Unyielding Demand for US Credit Foreseen to Propel Second-Quarter Surge

An investor scramble to lock in returns before the Federal Reserve cuts rates is expected to sustain a rally in the U.S. corporate bond market into the second quarter, with one strategist saying it may touch levels not seen in three decades.

Credit markets are being overwhelmed by a buying frenzy, as investors bet the Fed will engineer a soft landing, taming inflation without causing a recession, and then cut interest rates later this year to support growth.

“On March 21, the premium paid by companies over Treasuries, called credit spreads, on investment grade rated and junk-rated bonds touched their tightest levels in two years – at 91 basis points and 305 basis points, respectively.”

Large bond investors such as insurance companies and pension plans are seeing an influx of money from their clients looking to capitalize on higher interest rates, leading them to seek corporate bonds, credit strategists said. But there may not be enough new issuance to go around.

“In the first quarter, for example, investment grade companies raised a record $538 billion – that’s 40% of the $1.3 trillion of bond supply that was expected for the entire year, according to data from research firm Informa Global Markets. In a sign of strong demand, new offerings have been three to four times oversubscribed on average.”

Morgan Stanley’s credit strategist Vishwas Patkar likened the current market to conditions in the mid-1990s when after four cuts in 1995, the Fed kept rates high for an extended period. “Credit remained very resilient, and spreads hit their modern era tights of 56 basis points even as rates were higher,” he said.

“The S&P 500 posted its strongest first-quarter performance in five years on Thursday despite U.S. stocks closing little-changed.”

Patkar said there was a chance spreads could go as low as 75 basis points, levels not seen since the 1990s if a soft landing was achieved. Earlier this month, he moved his base case year-end spread target to 95 basis points from 125 basis points.

“He’s not alone. Bank of America strategists expect spreads to tighten to around 80 basis points over the next month, closer to the 77 basis point level touched in 2021. They are, however, sticking to a 6-month spread target of 100-120 basis points.”

Steering Corporate Debt Markets

The robust demand for corporate debt brings a silver lining for companies, enabling them to secure funding at lower costs. Nonetheless, certain investors caution that the narrowing spreads imply diminishing returns for the risk they undertake in purchasing such debt.

Goldman Sachs projects $463 billion in total coupon payments for investment-grade and high-yield bonds in 2024.

Hans Mikkelsen, a credit strategist at TD Securities, highlighted that the gap between credit spreads on BBB-rated bonds and those with A ratings has reached historic lows. This indicates that credit investors are not factoring in macroeconomic risks, such as a potential downturn in the U.S. economy. Mikkelsen, in a report dated March 15, sets a six-month spread target at 130 basis points.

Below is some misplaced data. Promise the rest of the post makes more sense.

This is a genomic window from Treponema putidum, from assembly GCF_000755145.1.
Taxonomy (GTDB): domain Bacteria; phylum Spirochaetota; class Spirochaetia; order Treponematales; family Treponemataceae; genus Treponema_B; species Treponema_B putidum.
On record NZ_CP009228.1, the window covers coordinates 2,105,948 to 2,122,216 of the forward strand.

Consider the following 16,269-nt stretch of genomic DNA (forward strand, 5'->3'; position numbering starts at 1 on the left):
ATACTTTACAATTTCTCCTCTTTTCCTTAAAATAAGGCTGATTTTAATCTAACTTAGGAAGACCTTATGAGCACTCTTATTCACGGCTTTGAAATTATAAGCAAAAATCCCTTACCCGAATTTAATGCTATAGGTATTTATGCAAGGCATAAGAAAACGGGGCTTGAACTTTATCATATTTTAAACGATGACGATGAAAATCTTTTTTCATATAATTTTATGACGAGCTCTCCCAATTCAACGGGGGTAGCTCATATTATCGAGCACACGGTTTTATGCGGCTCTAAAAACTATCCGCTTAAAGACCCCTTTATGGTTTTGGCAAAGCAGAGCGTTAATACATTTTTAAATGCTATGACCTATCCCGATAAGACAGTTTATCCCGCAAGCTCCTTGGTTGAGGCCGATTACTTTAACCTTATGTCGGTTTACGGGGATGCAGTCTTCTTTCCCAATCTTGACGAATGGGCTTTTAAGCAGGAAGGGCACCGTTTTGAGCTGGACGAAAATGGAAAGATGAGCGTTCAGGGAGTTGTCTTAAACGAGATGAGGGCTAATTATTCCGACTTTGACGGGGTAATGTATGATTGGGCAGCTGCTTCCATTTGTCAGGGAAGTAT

John Lloyd, overseeing multi-sector credit strategies at Janus Henderson Investors, expressed skepticism about the attractiveness of corporate credit at current spread levels. He stated, “As an investor, it is hard to argue there is a lot of value left at these spread levels, so we are underweight corporate credit.”

Mike Griffin, co-head of corporate and municipal teams at Conning, emphasized their approach to mitigating downside risks by diversifying investments across various asset classes. He noted their preference for debt issued by high-quality companies to avoid potential liquidity issues in a downturn.

Insights into Market Momentum and Bond Dynamics

Despite the risks, experts on Wall Street assert that the market’s momentum is poised to persist in the near term.

Record-high U.S. annuity sales in 2023 reached $385.4 billion, marking a 23% year-over-year increase, reports LIMRA.

Insurance firms are acquiring corporate bonds to align with an uptick in obligations, driven by higher interest rates prompting heightened sales of annuities, which are contracts providing a regular income stream.

In 2023, total U.S. annuity sales soared to a historic high of $385.4 billion, marking a 23% increase compared to the previous year, as reported by industry authority LIMRA.

According to Conning’s Griffin, insurance firms and pension funds are actively seeking to hedge their liabilities by investing in high-coupon-paying assets such as fixed income, with some pension funds considering a shift away from equities.

Furthermore, the reinvestment of coupons paid by companies on their existing bonds is contributing to the demand.

Goldman Sachs projects that investment-grade and high-yield rated bonds will yield total coupon payments of $463 billion in 2024. Should all these payments be reinvested, they would absorb 77% of the anticipated $600 billion in net issuance for the year.

“Strong technical factors continue to drive market dynamics, with demand for investment-grade credit remaining robust while supply is gradually tapering off from its record pace,” remarked JPMorgan strategists in a report issued on Tuesday.

The bank revised its year-end spread target for investment-grade rated bonds downward by 30 basis points to 95 basis points.

Michael Manua
Michael Manua
Michael, a seasoned market news expert with 29 years of experience, offers unparalleled insights into financial markets. At 61, he has a track record of providing accurate, impactful analyses, making him a trusted voice in financial journalism.
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